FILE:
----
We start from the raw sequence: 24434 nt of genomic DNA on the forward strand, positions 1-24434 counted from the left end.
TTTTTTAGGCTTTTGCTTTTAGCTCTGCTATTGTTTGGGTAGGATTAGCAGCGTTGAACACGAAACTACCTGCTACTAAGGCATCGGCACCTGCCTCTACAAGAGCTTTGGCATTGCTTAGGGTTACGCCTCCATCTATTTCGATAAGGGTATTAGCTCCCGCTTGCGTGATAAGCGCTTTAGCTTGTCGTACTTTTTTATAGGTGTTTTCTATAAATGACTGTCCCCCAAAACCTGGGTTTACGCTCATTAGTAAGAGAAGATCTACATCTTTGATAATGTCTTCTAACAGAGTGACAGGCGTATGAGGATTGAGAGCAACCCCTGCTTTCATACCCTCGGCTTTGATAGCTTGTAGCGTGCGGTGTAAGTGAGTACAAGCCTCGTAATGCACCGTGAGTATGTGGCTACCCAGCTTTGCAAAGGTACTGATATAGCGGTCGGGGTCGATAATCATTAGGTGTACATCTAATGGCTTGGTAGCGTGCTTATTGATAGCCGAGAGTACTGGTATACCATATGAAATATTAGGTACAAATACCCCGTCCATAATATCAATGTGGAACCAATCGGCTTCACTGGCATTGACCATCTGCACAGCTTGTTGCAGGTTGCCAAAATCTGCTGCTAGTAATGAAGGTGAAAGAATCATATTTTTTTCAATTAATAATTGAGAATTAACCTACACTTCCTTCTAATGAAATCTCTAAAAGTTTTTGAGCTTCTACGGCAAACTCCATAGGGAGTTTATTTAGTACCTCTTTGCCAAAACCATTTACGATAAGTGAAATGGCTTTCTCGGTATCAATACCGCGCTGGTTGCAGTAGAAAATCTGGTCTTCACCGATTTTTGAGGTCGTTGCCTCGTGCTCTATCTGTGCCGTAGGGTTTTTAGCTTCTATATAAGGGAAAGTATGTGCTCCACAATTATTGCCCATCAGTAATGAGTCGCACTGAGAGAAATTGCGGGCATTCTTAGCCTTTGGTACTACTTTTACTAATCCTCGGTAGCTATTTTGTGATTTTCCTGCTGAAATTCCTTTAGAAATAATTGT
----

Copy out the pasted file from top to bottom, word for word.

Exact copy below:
We start from the raw sequence: 24434 nt of genomic DNA on the forward strand, positions 1-24434 counted from the left end.
TTTTTTAGGCTTTTGCTTTTAGCTCTGCTATTGTTTGGGTAGGATTAGCAGCGTTGAACACGAAACTACCTGCTACTAAGGCATCGGCACCTGCCTCTACAAGAGCTTTGGCATTGCTTAGGGTTACGCCTCCATCTATTTCGATAAGGGTATTAGCTCCCGCTTGCGTGATAAGCGCTTTAGCTTGTCGTACTTTTTTATAGGTGTTTTCTATAAATGACTGTCCCCCAAAACCTGGGTTTACGCTCATTAGTAAGAGAAGATCTACATCTTTGATAATGTCTTCTAACAGAGTGACAGGCGTATGAGGATTGAGAGCAACCCCTGCTTTCATACCCTCGGCTTTGATAGCTTGTAGCGTGCGGTGTAAGTGAGTACAAGCCTCGTAATGCACCGTGAGTATGTGGCTACCCAGCTTTGCAAAGGTACTGATATAGCGGTCGGGGTCGATAATCATTAGGTGTACATCTAATGGCTTGGTAGCGTGCTTATTGATAGCCGAGAGTACTGGTATACCATATGAAATATTAGGTACAAATACCCCGTCCATAATATCAATGTGGAACCAATCGGCTTCACTGGCATTGACCATCTGCACAGCTTGTTGCAGGTTGCCAAAATCTGCTGCTAGTAATGAAGGTGAAAGAATCATATTTTTTTCAATTAATAATTGAGAATTAACCTACACTTCCTTCTAATGAAATCTCTAAAAGTTTTTGAGCTTCTACGGCAAACTCCATAGGGAGTTTATTTAGTACCTCTTTGCCAAAACCATTTACGATAAGTGAAATGGCTTTCTCGGTATCAATACCGCGCTGGTTGCAGTAGAAAATCTGGTCTTCACCGATTTTTGAGGTCGTTGCCTCGTGCTCTATCTGTGCCGTAGGGTTTTTAGCTTCTATATAAGGGAAAGTATGTGCTCCACAATTATTGCCCATCAGTAATGAGTCGCACTGAGAGAAATTGCGGGCATTCTTAGCCTTTGGTACTACTTTTACTAATCCTCGGTAGCTATTTTGTGATTTTCCTGCTGAAATTCCTTTAGAAATAATTGT